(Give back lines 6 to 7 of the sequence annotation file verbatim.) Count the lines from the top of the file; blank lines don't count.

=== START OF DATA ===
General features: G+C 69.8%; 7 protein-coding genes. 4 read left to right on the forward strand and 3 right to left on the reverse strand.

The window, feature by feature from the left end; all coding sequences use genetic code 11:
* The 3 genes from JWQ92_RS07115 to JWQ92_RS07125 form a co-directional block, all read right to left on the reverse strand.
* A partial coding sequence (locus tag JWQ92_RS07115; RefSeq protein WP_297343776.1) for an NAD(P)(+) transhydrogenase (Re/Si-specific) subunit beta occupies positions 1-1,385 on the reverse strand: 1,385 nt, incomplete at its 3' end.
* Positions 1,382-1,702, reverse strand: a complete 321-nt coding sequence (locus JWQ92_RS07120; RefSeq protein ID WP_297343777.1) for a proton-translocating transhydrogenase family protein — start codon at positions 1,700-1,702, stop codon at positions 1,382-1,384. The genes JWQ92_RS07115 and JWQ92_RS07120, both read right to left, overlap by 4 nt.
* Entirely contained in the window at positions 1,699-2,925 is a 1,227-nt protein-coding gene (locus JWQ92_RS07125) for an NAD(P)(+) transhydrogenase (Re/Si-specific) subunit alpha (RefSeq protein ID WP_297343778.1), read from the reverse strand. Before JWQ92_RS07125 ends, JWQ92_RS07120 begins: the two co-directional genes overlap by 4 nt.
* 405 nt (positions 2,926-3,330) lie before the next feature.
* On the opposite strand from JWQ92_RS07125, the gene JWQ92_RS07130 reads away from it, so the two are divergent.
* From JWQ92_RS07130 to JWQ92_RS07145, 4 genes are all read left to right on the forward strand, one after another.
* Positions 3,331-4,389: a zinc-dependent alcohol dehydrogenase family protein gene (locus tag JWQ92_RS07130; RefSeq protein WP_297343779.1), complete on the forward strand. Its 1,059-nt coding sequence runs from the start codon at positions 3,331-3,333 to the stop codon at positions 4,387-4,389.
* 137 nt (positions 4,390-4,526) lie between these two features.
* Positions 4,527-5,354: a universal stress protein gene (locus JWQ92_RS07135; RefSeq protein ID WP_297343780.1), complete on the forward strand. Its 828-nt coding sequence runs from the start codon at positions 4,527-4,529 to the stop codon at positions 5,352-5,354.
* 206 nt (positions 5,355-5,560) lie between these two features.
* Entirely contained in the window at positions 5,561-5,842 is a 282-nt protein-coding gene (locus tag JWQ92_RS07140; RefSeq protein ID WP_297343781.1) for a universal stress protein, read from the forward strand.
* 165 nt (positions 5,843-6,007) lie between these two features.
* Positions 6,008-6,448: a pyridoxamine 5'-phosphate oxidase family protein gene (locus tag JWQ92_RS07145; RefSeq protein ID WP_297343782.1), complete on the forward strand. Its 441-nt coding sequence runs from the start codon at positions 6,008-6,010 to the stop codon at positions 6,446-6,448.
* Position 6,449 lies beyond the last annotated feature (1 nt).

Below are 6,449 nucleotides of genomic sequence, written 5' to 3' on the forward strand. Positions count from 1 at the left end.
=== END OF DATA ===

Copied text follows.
* Entirely contained in the window at positions 1,699-2,925 is a 1,227-nt protein-coding gene (locus JWQ92_RS07125) for an NAD(P)(+) transhydrogenase (Re/Si-specific) subunit alpha (RefSeq protein ID WP_297343778.1), read from the reverse strand. Before JWQ92_RS07125 ends, JWQ92_RS07120 begins: the two co-directional genes overlap by 4 nt.
* 405 nt (positions 2,926-3,330) lie before the next feature.